Allegations of foul play have long surrounded Arafat's demise in November 2004 after French doctors who treated him in his final days said they could not establish the cause of death.


Google fined $22.5 million for ignoring customers' privacy settings

Google Inc is reportedly close to paying $22.5 million to settle charges that it bypassed the privacy settings of customers using Apple's Safari browser.

The staggering sum would be the largest penalty ever levied on a single company by the U.S. Federal Trade Commission.

But, with Google reporting a net income of $2.89 billion in the first quarter of this year, it would take just over 17 hours for the company to earn the amount to pay off the fine.


World Government proposes 1% tax on billionaires

As a means to raise more money for poor nations, a 1% tax should be imposed on the world’s billionaires, a United Nations’ report suggested.

The “World Economic and Social Survey 2012: In Search of New Development Finance” states that more than $400 billion could be raised annually by such a levy on the globe’s 1,226 billionaires.


Federal government allows more than 250 nonorganic substances to be added to "organic" foods

More than 40 years since organic foods began as mom-and-pop operations, the multi-billion dollar movement that has transformed into Big Organic has lost much of its “organic” quality.

The National Organic Standards Board (NOSB), which, as a program within the Agricultural Marketing Service, maintains a list of approved organic ingredients, has gradually allowed nonorganic fillers and other foods to be added to certified goods.


Miami-Dade School Board members decry Michelle Obama campaign stop at local school

First lady Michelle Obama will stop in Miami on Tuesday to recruit residents to vote and volunteer to reelect her husband, President Barack Obama.

But the spot for the political event - Barbara Goleman Senior High in Miami Lakes - has some Republican members of the School Board seeing red.


Putin: The West is on the decline, warns of backlash from former Cold War enemies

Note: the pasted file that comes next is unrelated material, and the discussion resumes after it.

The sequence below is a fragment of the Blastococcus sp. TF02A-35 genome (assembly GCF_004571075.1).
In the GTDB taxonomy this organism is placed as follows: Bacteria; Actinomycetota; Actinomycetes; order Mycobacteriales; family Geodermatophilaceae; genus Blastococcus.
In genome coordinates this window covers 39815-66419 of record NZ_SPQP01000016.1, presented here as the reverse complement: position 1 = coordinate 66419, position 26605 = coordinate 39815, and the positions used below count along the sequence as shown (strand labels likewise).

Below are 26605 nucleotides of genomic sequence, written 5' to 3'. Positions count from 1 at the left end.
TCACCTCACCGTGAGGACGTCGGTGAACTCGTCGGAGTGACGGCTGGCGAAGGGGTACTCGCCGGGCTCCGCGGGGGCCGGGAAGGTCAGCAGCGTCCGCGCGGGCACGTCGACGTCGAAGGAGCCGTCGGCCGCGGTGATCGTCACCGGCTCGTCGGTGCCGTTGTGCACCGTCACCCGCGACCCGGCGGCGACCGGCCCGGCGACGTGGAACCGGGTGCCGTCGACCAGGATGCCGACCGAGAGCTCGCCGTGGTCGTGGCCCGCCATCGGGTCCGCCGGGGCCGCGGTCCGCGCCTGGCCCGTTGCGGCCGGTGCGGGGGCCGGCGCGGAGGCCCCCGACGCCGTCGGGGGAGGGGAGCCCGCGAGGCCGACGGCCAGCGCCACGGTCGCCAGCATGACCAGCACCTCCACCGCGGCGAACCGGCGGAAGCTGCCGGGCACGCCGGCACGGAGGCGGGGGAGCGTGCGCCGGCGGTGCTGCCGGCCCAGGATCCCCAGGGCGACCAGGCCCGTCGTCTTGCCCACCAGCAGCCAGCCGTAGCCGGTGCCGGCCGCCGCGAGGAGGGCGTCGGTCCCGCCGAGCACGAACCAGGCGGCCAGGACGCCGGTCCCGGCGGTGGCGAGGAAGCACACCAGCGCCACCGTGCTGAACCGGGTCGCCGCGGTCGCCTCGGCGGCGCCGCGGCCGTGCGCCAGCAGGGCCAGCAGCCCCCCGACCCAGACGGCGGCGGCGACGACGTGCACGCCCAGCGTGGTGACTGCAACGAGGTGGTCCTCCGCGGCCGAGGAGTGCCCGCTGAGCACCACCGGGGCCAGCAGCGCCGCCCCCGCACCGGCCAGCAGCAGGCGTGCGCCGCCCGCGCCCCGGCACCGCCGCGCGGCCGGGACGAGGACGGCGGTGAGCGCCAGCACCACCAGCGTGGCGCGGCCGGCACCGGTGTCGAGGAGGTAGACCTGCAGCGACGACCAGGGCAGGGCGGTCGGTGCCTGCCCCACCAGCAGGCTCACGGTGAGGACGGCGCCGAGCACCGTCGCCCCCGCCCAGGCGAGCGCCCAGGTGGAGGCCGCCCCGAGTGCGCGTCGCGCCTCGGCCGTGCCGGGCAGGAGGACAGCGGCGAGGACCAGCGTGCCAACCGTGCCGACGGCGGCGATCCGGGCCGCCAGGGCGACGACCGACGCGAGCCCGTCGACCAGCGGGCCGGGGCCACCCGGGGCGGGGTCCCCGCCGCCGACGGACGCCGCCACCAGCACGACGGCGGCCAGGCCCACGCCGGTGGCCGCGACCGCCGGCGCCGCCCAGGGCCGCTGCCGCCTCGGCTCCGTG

President Vladimir Putin said on Monday the West's influence was waning as its economy declines but warned Russian diplomats to be on their guard against a backlash from Moscow's former Cold War enemies.


The Vice President of the Republic: 'Republicans have changed the law so you get arrested if you do vote'

At a Democratic fundraiser for Washington senator Maria Cantwell in the Seattle Westin hotel last night, Vice President Joe Biden said that "Republicans have changed the law so you get arrested if you do vote," according to a pool report. Biden, the pool report states, was "apparently joking."


Obama gives himself control of all communication systems in America

President Obama released his latest Executive Order on Friday, July 6, a 2,205-word statement offered as the “Assignment of National Security and Emergency Preparedness Communications Functions.” And although the president chose not to commemorate the signing with much fanfare, the powers he provides to himself and the federal government under the latest order are among the most far-reaching yet of any of his executive decisions.


FBI prepares billion-dollar iris recognition database

With at least 30 million surveillance cameras watching Americans every day, one aspect of the world of George Orwell’s dystopian novel 1984 has already come to pass, and more is on the way. In the next two years, for example, the FBI plans to test a nationwide database for searching iris scans to more quickly identify persons “of interest” to the government. The human iris, which is the doughnut-shaped, colored part of the eye that surrounds the black pupil, exhibits a pattern unique to each individual, just as fingerprints do, and iris recognition has been a staple of science fiction stories and films for years.


Ahmadinejad: US exercising worst type of suppression against Americans

Iranian President Mahmoud Ahmadinejad mocked the slogans chanted by the US about freedom, democracy and human rights, saying that the White House leaders have been exercising the worst type of suppression against the American people in a country ruled by the Zionist capitalists.


Iranian MP blames Britain for increasing drug production in Afghanistan

"Since Britain was tasked by the NATO with the responsibility of campaign against drugs in Afghanistan, production of narcotics has increased from the minimum 200 tons in the Taliban era to 8,000 tons at present," Chairman of the parliament's National Security and Foreign Policy Commission Alaeddin Boroujerdi said on Tuesday.


US spend $20 billion a year to fight illegal drugs, yet cocaine is cheaper than it was 30 years ago

If the United States’ war on drugs was succeeding, the prices of narcotics should be going up. After all, a reduction in the supply of drugs—the main objective of the government’s efforts—should result in less availability and thus a higher price on the street.


Friday, July 6, 2012

U.S. drone strike in Pakistan 'kills 20'

A U.S. drone fired six rockets on Friday at a house in the town of Miran Shah, in the North Waziristan tribal region, where Taliban militants were believed to be hiding, reports said.


Video: UFOs sweep the skies, orbs spotted worldwide